Once complete, the path will connect all of the Eastern seaboard.
The East Coast Greenway has been in development since 1991. Twenty-five years may seem like a long time to wait for a project, but some things are worth taking your time for.
When finished, the mega-project will connect all of the Eastern seaboard from Calais, Maine to Key West, Florida. Serious bikers will be able to take the whole thing 3,000 miles from North to South.
Currently, 850 miles of trail—about 30%—are already completed. But the project recently gained steam due to a blitz of media attention and increased funding. The Eastern Coast Greenway Association’s budget has doubled over the past six years and now by 2020, officials hope to add another 200 miles to the path.
The ECGA will rely on local governments’ support for much of the project. A lot of the Greenway will be made of already-existent bike routes. The project will link them all together and, when completed, it will pass through 450 towns in 15 different states.
Once it’s ready, it will be possible to complete the entire path in one month by biking 100 miles per day. However, that’s not the intent, according to its founders. The project hopes to encourage people to slow down and experience all that the Eastern seaboard has to offer by stopping to visit some of the sites and cities along the way.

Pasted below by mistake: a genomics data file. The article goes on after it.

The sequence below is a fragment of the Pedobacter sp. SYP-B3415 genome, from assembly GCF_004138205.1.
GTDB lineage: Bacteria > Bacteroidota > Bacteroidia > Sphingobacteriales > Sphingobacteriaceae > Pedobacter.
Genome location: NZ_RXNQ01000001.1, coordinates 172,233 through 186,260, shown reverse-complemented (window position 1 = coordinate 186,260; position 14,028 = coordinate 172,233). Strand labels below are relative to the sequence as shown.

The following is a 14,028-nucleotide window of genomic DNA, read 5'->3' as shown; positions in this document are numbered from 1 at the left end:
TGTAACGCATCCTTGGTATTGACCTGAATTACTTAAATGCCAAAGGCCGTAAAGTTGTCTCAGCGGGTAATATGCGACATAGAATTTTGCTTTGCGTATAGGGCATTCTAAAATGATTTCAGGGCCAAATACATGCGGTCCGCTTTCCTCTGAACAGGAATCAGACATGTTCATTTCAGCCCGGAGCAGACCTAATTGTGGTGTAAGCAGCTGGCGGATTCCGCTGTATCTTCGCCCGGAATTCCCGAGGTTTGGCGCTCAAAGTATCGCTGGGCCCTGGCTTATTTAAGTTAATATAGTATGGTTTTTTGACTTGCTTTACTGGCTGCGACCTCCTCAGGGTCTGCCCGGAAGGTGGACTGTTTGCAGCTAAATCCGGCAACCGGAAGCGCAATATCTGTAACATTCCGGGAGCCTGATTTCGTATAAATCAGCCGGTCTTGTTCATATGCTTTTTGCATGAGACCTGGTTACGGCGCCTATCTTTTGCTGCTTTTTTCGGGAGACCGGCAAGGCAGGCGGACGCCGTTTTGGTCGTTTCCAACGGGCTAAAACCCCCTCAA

“It’s about seeing America at the right speed, where you can take in all of the culture around you,” Dennis Markatos-Soriano, the executive director of ECGA, told City Lab.“And you don’t have a windshield between yourself and the community.”
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Nobody’s quite certain when all 3,000 miles of the project will be ready, although officials theorize that the entire Greenway will be traffic-free by the 2030s. Those eager to get started can already bike large portions of the path and follow its progress on an interactive map.
This article originally appeared on TravelandLeisure.com.